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    1. THANK YOU! I never thought of subtitles and wasted time playing with sets of speakers I have, the volume, and rewatching scenes repeatedly.

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  2. A better watch than Ep.1, but still Chibnall places Woke liberal virtue-signalling ahead of his basic task: telling an entertaining story.
    There was absolutely no need to pick the Crimean War as the locus in quo for the “historical” Sontaran invasion; British military history has more than sufficient locations to choose from. However, this option allowed Chibnall to slyly denigrate the legend of Florence Nightingale, burnish his liberal credentials by introducing Mary Seacole to an international audience and crudely remind / inform those who weren’t already aware of the waste of life involved in The Charge of The Light Brigade.
    I would hazard that his references to Alfred, Lord Tennyson’s epic poem were lost on many of the audience, so why bother?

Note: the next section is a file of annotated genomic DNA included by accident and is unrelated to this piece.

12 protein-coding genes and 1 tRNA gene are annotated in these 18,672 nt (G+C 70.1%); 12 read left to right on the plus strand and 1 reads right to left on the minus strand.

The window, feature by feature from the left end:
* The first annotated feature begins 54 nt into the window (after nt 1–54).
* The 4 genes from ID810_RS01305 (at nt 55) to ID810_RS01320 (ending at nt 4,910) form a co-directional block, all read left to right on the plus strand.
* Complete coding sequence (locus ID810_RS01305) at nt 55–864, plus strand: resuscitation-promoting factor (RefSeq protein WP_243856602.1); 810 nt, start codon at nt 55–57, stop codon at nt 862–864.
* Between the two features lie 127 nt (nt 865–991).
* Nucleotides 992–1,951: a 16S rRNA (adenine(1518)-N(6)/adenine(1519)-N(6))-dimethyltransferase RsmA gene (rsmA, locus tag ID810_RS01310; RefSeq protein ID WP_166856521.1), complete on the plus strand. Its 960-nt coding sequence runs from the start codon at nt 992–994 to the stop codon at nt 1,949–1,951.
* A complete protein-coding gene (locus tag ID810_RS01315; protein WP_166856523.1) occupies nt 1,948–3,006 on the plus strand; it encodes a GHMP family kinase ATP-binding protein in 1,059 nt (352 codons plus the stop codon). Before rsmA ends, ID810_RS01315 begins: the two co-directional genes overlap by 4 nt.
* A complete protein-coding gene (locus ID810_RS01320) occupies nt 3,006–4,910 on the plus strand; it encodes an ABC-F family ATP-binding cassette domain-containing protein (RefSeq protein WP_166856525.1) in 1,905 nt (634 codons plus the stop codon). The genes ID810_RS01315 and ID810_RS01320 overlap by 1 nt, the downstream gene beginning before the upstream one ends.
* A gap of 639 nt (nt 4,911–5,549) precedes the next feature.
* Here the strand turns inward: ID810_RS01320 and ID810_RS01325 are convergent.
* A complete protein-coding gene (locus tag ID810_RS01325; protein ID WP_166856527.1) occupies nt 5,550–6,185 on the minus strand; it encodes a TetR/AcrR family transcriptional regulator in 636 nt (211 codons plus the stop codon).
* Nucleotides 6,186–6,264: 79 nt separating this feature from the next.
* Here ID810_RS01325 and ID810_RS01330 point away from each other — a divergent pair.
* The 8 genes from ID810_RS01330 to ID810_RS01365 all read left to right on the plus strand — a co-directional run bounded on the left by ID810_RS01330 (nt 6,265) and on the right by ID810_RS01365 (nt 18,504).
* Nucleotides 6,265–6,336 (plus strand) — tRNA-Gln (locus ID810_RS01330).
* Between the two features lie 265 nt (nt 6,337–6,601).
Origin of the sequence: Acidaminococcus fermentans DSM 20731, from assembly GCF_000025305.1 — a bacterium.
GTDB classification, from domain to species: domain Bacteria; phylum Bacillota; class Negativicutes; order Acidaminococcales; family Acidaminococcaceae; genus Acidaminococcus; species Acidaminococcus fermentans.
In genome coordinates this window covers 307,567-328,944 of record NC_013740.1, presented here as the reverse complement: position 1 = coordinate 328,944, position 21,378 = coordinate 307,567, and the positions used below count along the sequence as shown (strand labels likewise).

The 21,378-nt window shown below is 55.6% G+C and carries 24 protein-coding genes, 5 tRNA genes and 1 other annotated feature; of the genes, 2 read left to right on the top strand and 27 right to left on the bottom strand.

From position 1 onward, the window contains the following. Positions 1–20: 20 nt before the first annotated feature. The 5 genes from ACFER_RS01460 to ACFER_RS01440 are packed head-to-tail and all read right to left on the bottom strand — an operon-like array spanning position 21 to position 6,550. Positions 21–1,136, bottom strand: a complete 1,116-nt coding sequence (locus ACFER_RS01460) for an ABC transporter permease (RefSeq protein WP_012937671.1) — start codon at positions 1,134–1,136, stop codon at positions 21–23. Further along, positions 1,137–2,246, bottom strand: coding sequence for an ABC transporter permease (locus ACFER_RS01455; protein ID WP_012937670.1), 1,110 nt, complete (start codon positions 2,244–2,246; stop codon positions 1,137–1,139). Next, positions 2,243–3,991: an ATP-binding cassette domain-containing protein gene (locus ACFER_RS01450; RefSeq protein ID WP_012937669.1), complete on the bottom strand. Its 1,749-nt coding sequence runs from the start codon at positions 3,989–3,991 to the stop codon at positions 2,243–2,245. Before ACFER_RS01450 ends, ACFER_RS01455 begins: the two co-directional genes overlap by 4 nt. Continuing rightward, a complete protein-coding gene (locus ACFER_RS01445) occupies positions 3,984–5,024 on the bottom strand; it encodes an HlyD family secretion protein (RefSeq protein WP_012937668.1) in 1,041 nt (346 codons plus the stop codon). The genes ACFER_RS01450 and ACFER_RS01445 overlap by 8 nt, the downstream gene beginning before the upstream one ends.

I did, though, find myself chuckling – with one actual belly laugh – over the Dan portions of the plot. I know that his parent’s arrival was well beyond the bounds of credibility, but they were sorely needed comic relief after the po-faced Crimean scenes. Their references to Birkenhead were priceless (at least to someone who’s been there), but they may have been a little too outre for people outside North-West England.
    Finally, one hundred percent agreement on the sound quality.

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    1. You know, David, most of us can revere multiple people. Googling Seacole after watching this ep, I came away with respect for a historical figure I’d never been taught about while retaining the high regard I was taught for Florence Nightingale.

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  3. Chibnall doesn’t show much sign he gets The Doctor as a character. I don’t need the Doctor to be Seven’s chess master but they should be at least on Five’s level. Thirteen is more ineffective than Six but with better acting and production values. I kinda yelled at the screen when she sent Dan to his death. She gave him a goal and absolutely no tools or even a whiff of a plan. If Karvanista hadn’t shown up Dan would have either died on the spot or later when he wandered around with absolutely no ability to stop more than one Sontaran at a time with his mum’s wok.